The first thing to read is the Scribner's collection of "The Nick Adams" stories. To me, they're his best work. Some of the most timeless short stories are in this collection - "The Killers," "Big Two-Hearted River," "The Battler," "The Three-Day Blow," and others. The Nick Adams stories are the bedrock of Hemingway's work I think.

From there, most of the short story collections are good, and of the novels and novellas, the must-reads are "The Old Man and the Sea," "A Farewell to Arms," "For Whom the Bell Tolls," and "To Have and Have Not." "Islands in the Stream" is average at best, and "Across the River and into the Trees" is just plain dreadful.

His war correspont work and other 'journalism' is interesting if you're a Hemingway buff, but beyond that, skip it. There's a reason why Ernie Pyle's war corrspondent dispatches are still ready today and Hemingway's isn't. he was too self-absorbed to be a credible reporter.

Anyhow - Just a couple ideas...


Rob Kimm

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he was too self-absorbed to be a credible reporter.

I read "The Green Hills of Africa" by Hemmingway, and thought the same, but still enjoyed the book for various reasons.

Thanks for all the info; I'm taking notes.

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RK listed some good ones:

I second

McGuane (add Ninety-Two in the Shade)

Bass (add Nine-mile Wolves and Colter: The True Story of the Best Dog I Ever Had)

Lopez (Arctic Dreams)


Jim Harrison (Just After Dark)

David James Duncan (River Why)

Some oldies

Dana Lamb very hard to find! (Green Highlanders and Pink Ladies, and The Fishing's Only Part Of It)

John Taintor Foote (Dumb-Bell of Brookfield, Pocono Shot, and Other Great Dog Stories, The Wedding Gift, Anglers All)


I’d have to say I enjoy Sam Cook's columns.

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Havent seen my favs " A river runs through it" Norman McClean.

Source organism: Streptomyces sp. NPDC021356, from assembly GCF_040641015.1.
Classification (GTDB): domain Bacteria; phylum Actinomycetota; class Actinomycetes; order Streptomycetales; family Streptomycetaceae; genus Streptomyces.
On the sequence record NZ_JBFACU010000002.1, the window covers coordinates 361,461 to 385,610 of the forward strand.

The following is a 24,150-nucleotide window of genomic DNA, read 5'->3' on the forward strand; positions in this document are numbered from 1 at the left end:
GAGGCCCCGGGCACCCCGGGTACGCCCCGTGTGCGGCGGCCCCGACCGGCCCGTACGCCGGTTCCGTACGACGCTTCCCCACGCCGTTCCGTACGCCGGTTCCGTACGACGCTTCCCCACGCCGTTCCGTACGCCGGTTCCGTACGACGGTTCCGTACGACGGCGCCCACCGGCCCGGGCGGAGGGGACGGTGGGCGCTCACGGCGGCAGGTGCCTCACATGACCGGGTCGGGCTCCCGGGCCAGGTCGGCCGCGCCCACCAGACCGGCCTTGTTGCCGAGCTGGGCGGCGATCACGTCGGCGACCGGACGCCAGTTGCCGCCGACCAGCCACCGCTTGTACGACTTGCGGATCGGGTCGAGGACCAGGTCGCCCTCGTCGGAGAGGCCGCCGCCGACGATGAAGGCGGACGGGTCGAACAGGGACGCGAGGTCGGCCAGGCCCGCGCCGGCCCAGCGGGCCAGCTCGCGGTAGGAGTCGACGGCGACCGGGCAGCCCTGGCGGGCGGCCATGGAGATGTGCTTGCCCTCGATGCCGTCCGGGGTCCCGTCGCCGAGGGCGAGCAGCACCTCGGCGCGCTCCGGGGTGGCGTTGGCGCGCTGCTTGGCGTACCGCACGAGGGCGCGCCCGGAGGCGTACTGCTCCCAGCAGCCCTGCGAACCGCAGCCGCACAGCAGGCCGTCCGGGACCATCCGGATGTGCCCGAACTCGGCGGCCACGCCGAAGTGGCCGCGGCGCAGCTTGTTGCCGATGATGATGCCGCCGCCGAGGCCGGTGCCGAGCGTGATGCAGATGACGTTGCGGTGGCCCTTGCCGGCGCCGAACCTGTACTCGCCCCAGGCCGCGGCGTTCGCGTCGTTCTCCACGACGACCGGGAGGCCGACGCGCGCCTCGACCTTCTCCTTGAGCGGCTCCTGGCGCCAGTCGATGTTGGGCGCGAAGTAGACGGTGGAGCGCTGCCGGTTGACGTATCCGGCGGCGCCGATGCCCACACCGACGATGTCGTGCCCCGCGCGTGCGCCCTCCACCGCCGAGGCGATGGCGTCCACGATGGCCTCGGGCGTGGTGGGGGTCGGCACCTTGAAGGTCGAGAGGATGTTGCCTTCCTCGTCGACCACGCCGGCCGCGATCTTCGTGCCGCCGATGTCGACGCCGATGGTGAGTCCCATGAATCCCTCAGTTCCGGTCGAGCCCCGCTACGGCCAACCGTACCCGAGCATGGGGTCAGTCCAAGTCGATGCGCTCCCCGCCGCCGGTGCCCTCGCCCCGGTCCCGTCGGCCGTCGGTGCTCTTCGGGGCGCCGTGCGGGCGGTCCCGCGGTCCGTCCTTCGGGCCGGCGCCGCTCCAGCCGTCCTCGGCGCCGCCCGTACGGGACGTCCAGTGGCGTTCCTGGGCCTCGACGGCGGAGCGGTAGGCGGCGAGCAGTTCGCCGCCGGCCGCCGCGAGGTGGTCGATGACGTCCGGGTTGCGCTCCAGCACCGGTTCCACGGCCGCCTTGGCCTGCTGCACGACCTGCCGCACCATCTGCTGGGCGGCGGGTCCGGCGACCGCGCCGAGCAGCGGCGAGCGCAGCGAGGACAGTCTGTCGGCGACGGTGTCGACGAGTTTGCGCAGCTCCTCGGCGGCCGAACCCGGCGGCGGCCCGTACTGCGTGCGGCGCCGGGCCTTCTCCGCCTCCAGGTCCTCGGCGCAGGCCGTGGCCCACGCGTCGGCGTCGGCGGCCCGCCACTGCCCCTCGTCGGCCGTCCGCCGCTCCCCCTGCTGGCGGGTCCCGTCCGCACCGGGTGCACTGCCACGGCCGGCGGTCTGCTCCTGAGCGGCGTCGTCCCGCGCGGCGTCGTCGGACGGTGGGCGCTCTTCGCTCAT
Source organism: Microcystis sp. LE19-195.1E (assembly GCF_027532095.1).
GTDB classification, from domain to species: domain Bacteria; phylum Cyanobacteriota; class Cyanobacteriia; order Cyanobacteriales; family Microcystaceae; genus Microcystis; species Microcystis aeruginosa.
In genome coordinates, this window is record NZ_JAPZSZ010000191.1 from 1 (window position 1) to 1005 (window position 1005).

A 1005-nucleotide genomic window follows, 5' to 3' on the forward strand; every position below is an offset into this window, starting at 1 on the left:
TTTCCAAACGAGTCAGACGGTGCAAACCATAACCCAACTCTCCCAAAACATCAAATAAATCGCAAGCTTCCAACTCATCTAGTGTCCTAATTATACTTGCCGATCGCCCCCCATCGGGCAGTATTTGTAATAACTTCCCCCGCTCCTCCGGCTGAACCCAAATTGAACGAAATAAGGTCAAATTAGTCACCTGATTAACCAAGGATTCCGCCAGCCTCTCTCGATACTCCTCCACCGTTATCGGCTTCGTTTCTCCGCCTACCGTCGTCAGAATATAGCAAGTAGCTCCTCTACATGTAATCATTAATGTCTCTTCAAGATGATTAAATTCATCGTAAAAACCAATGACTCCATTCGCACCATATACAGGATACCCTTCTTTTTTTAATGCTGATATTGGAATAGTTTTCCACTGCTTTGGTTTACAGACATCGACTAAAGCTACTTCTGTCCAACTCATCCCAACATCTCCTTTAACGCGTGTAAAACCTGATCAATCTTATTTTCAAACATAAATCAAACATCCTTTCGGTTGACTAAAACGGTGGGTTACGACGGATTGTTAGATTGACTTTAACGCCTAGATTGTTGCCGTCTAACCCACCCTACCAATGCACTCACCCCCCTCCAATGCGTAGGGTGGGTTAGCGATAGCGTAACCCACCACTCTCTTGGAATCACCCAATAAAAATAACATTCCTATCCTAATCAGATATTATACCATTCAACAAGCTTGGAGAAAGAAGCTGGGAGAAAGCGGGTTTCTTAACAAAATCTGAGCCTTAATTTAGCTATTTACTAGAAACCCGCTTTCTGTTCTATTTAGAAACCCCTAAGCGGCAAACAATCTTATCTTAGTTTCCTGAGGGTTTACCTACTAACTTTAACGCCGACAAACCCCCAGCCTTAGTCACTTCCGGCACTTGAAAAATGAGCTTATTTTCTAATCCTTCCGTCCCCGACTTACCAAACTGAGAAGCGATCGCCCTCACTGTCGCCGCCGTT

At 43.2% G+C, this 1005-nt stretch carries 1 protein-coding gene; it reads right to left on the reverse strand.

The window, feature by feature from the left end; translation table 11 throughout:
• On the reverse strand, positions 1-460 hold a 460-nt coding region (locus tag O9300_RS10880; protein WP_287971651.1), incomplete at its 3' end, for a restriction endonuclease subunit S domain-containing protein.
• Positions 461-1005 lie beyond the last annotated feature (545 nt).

What about jack frost?

In school we had to read a bunch of Sigurd olson( he was a famour outdoor author and a resident/ former dean of vermilion college in Ely, MN where i go. Our teacher personally knew him too so it was an obvious choice.

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I like the locals like Dennis Anderson, Gary Clancy, Rob Drieslien, Tom Fellegy, Steve Carney....most Minnesota ODN writers do a good job.

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I totally forgot one of the classics:

Robert Ruark "The Old Man and the Boy"

I bet I page through that at least once a year.

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  • 2 years later...

Gotta dredge this thread up. I had "The Longest Silence" sitting on my bookshelf from Christmas 4-5 years ago and finally read it during the 20 hour round trip to central Indiana. I had to search to see if anyone had mentioned him on FM, and I gotta agree with RK, now one of my favorite fishing books of all time.

Thomas McGuane is one of my favorites, either fiction (Nobody's Angel, The Sporting Club) or non-fiction. "The Longest Silence" is one of the best fishing books ever written, IMHO.

I have dog eared pages to come back to quotes that are so, for lack of a better term or phrase, amazing. Amazing that they fit so well and are so true. McGuane makes other outdoor writers' prose seem like Kindergarten scribble; he's highly intelligent, he's observant, and he reads so fluidly smooth. A wordsmith of the highest order, he understands the universal language and order among fisherman and fish. He makes descriptions and similes that keep the mind engaged and sprinting to the next paragraph. McGuane is the definition of eloquent writing.

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Locally, I really enjoy Gary Clancy of the Outdoor News. My Dad used to duck hunt side by side with him out on Bear Lake and I grew up fishing and hunting the same areas he writes about so often. He has a great personal touch to most of his articles.

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I liked "A Sand County Almanac" by Aldo Leopold

Great outdoor book should be read by all that enjoy the outdoors.

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Check out Steve Heiting with Musky Hunter.

I took a college class called American Nature Writers. Sig, Aldo and all the save the world types who I can't remember. We read a book a week for three months. It was brutal. One Day at Teton Marsh was one of my favorites from the class.

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To show my age: Corey Ford: The Lower Forty stories in the F&Stream issues of my youth. Of the MN writers, Gary Clancy has never let me down.

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How about Pat McManus! I don't think, if Hemingway is here, that another heavy-hitter like Jack London is a stretch, either. Granted, Hemingway was a lot more fishing/hunting oriented in his prose, but London had an immaculate grasp of creating vivid outdoor scenes... Living in MN, we should all appreciate a tale like "To Build a Fire."